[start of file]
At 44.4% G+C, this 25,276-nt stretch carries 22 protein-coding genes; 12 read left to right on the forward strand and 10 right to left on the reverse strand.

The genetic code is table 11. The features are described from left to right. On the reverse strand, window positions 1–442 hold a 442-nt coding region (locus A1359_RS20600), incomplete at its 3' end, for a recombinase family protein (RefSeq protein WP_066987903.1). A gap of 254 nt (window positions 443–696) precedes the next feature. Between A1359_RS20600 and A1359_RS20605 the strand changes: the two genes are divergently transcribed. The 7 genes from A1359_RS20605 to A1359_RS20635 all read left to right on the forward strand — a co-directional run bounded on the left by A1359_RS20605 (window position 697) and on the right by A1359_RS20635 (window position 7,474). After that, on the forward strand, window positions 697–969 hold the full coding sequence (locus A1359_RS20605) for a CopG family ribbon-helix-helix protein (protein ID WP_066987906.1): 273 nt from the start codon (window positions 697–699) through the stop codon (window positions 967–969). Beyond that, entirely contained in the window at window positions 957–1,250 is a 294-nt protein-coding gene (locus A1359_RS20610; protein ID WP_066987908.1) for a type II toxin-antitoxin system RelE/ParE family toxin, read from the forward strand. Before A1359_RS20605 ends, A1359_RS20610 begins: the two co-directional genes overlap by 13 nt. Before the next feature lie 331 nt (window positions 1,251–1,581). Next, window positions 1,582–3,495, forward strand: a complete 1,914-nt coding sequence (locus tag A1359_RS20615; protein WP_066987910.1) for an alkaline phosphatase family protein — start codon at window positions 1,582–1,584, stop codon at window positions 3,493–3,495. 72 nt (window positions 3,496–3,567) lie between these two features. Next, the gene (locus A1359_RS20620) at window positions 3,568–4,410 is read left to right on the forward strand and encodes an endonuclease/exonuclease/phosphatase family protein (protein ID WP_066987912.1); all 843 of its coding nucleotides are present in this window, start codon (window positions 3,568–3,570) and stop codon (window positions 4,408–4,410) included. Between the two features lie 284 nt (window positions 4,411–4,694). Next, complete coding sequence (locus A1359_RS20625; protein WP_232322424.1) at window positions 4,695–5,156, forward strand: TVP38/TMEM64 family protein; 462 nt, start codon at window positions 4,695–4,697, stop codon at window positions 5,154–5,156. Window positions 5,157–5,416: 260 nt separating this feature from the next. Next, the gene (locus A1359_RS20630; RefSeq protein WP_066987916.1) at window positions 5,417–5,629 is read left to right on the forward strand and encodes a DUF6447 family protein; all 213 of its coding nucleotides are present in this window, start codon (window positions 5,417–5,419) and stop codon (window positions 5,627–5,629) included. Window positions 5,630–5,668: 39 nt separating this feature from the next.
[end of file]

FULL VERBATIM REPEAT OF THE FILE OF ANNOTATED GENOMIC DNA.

At 44.4% G+C, this 25,276-nt stretch carries 22 protein-coding genes; 12 read left to right on the forward strand and 10 right to left on the reverse strand.

The genetic code is table 11. The features are described from left to right. On the reverse strand, window positions 1–442 hold a 442-nt coding region (locus A1359_RS20600), incomplete at its 3' end, for a recombinase family protein (RefSeq protein WP_066987903.1). A gap of 254 nt (window positions 443–696) precedes the next feature. Between A1359_RS20600 and A1359_RS20605 the strand changes: the two genes are divergently transcribed. The 7 genes from A1359_RS20605 to A1359_RS20635 all read left to right on the forward strand — a co-directional run bounded on the left by A1359_RS20605 (window position 697) and on the right by A1359_RS20635 (window position 7,474). After that, on the forward strand, window positions 697–969 hold the full coding sequence (locus A1359_RS20605) for a CopG family ribbon-helix-helix protein (protein ID WP_066987906.1): 273 nt from the start codon (window positions 697–699) through the stop codon (window positions 967–969). Beyond that, entirely contained in the window at window positions 957–1,250 is a 294-nt protein-coding gene (locus A1359_RS20610; protein ID WP_066987908.1) for a type II toxin-antitoxin system RelE/ParE family toxin, read from the forward strand. Before A1359_RS20605 ends, A1359_RS20610 begins: the two co-directional genes overlap by 13 nt. Before the next feature lie 331 nt (window positions 1,251–1,581). Next, window positions 1,582–3,495, forward strand: a complete 1,914-nt coding sequence (locus tag A1359_RS20615; protein WP_066987910.1) for an alkaline phosphatase family protein — start codon at window positions 1,582–1,584, stop codon at window positions 3,493–3,495. 72 nt (window positions 3,496–3,567) lie between these two features. Next, the gene (locus A1359_RS20620) at window positions 3,568–4,410 is read left to right on the forward strand and encodes an endonuclease/exonuclease/phosphatase family protein (protein ID WP_066987912.1); all 843 of its coding nucleotides are present in this window, start codon (window positions 3,568–3,570) and stop codon (window positions 4,408–4,410) included. Between the two features lie 284 nt (window positions 4,411–4,694). Next, complete coding sequence (locus A1359_RS20625; protein WP_232322424.1) at window positions 4,695–5,156, forward strand: TVP38/TMEM64 family protein; 462 nt, start codon at window positions 4,695–4,697, stop codon at window positions 5,154–5,156. Window positions 5,157–5,416: 260 nt separating this feature from the next. Next, the gene (locus A1359_RS20630; RefSeq protein WP_066987916.1) at window positions 5,417–5,629 is read left to right on the forward strand and encodes a DUF6447 family protein; all 213 of its coding nucleotides are present in this window, start codon (window positions 5,417–5,419) and stop codon (window positions 5,627–5,629) included. Window positions 5,630–5,668: 39 nt separating this feature from the next.